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I assume you mean a pocket door that will have tile on it, in the shower?

I would advise against that. I haven't seen pocket door framing that was strong enough to survive a ceramic tile installation. Maybe there's a manufacturer that is building one that would work, and I just haven't seen it.

I guess if I was desperate, I'd build my own out of 2x4's. Then I'd know it was strong enough. It would certainly take up more space, but if it was T'd into a perpendicular wall close by, it wouldn't matter so much.
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Unread 07-26-2019, 03:37 AM   #8
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Didn’t think of that. Now this is a dumb idea but might as well throw it out there. What if I did do the 2x4 pocket door but then just frame out another sperate wall inside the bathroom that will hold the plumbing and tile. Might be a waste of space though.
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Unread 07-26-2019, 05:48 AM   #9
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Maybe if you draw up and post a floor plan, John, we'd be able to help you come up with some ideas.

I love pocket doors, but having one on a wall that also houses plumbing is a challenge - there's just not much space in the wall cavity. And while the Johnson kits use 1X material wrapped with steel to give the 1X's more strength they're still a bit flimsy - not sure I'd trust such a wall to hold tile.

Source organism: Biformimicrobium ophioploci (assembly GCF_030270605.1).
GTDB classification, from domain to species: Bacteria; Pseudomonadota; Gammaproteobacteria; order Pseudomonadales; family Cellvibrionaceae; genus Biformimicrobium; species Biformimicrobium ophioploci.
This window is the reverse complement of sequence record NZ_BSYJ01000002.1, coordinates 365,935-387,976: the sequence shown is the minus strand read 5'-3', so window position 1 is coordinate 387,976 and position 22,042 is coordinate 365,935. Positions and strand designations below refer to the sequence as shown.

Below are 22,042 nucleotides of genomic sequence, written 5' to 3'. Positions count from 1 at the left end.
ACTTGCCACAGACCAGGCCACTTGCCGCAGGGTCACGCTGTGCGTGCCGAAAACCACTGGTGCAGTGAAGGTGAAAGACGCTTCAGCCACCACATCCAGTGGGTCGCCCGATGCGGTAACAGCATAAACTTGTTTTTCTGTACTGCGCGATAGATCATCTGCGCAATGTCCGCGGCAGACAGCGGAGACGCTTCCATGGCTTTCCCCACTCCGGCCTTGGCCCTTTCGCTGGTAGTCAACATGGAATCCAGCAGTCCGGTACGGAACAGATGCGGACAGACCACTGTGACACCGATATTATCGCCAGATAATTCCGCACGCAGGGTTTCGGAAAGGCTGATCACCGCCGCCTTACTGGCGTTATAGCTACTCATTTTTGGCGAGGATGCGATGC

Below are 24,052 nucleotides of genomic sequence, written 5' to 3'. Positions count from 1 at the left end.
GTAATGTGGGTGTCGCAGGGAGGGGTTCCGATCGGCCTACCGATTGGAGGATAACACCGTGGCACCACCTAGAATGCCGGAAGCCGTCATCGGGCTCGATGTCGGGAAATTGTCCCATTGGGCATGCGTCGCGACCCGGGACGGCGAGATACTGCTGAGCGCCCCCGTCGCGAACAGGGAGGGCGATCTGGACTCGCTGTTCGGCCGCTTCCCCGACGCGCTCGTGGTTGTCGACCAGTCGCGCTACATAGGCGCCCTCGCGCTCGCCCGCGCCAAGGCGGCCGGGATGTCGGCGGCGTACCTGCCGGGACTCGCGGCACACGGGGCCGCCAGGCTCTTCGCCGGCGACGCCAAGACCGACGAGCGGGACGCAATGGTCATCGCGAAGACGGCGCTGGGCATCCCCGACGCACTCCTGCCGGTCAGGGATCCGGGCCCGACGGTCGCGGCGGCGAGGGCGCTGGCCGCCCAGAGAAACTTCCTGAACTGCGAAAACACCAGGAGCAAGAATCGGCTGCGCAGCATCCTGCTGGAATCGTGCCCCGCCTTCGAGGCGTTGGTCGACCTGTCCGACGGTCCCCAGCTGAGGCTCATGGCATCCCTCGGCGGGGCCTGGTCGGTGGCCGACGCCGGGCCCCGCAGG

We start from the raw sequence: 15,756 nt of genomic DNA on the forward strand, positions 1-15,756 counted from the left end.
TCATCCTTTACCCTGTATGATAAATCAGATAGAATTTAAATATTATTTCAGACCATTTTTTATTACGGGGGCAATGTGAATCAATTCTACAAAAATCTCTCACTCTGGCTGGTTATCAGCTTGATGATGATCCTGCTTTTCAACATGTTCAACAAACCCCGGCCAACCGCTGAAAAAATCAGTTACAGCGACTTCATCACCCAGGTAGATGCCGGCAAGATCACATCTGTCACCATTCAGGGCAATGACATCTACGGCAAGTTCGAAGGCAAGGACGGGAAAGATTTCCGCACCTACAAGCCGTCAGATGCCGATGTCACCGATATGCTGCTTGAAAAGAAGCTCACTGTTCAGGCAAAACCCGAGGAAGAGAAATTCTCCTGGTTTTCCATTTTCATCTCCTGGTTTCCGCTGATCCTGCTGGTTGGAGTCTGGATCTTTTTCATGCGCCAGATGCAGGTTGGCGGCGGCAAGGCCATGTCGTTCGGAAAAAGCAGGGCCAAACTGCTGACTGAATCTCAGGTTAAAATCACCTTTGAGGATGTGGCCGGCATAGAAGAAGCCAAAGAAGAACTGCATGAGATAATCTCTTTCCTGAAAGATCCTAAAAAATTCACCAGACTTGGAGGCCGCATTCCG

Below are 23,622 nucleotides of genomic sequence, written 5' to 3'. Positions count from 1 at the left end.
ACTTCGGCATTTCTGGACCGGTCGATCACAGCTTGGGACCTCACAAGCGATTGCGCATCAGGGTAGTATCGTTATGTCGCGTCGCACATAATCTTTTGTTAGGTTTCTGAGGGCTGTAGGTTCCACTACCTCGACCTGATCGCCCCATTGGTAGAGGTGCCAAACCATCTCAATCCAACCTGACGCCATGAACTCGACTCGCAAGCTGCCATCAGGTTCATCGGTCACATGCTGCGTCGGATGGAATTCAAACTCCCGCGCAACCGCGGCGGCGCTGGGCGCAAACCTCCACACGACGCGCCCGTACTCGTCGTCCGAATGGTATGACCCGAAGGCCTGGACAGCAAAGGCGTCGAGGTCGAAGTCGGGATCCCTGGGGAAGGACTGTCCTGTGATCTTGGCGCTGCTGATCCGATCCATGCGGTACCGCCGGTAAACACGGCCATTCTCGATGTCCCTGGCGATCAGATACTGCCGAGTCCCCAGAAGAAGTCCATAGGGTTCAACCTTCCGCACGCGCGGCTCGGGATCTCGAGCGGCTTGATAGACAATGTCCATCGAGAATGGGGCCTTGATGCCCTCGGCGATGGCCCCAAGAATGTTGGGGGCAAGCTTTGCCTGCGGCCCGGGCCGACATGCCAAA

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Unread 07-26-2019, 08:05 AM   #10
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Hello everyone,

First off thank for all the advice. Here is layout of my current bathroom. The wall in between the toilet and shower is in fact hiding the vent stack, which I plan to relocate to the outer wall and the bathtub supply. Inside the closet, there is also a AC duct that I plan to change out from a flexible type to rigid one and put in between the stud...that or also relocate to the outer wall if there room.I want to use the closet and add it to the bathroom, helping me gain an additional 2 feet of space. This would allow me to put the toilet farther away from the window wall. I was then planning to put the shower up into the closet, change the piping so its facing the opposite way from what it was originally, then put a knee wall or glass divider between the toilet and shower and also acts as the shower back. Tile in the shower will only be on two walls (front and side).

I originally was simply going to keep the swinging door, which is currently 30", and just move it flush to the closet and make sure it swings into the bathroom instead of out as it is now. By doing that though I also loose 30" of space on the vanity wall side. My neighbor gave me the suggestion of using a pocket door on that wall to conserve space.

Any suggestion would greatly be appreciated.
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Unread 07-28-2019, 05:58 PM   #11
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You're going to need space to walk into the room anyway. Since you are planning to have the door in the corner of the room a pocket door wouldn't really gain you any space. Just have a left hand inswing door that will be against the wall when it's open.
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Unread 08-01-2019, 06:16 AM   #12
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How to level/plumb studs before Sheetrock/tile backer

Hello everyone,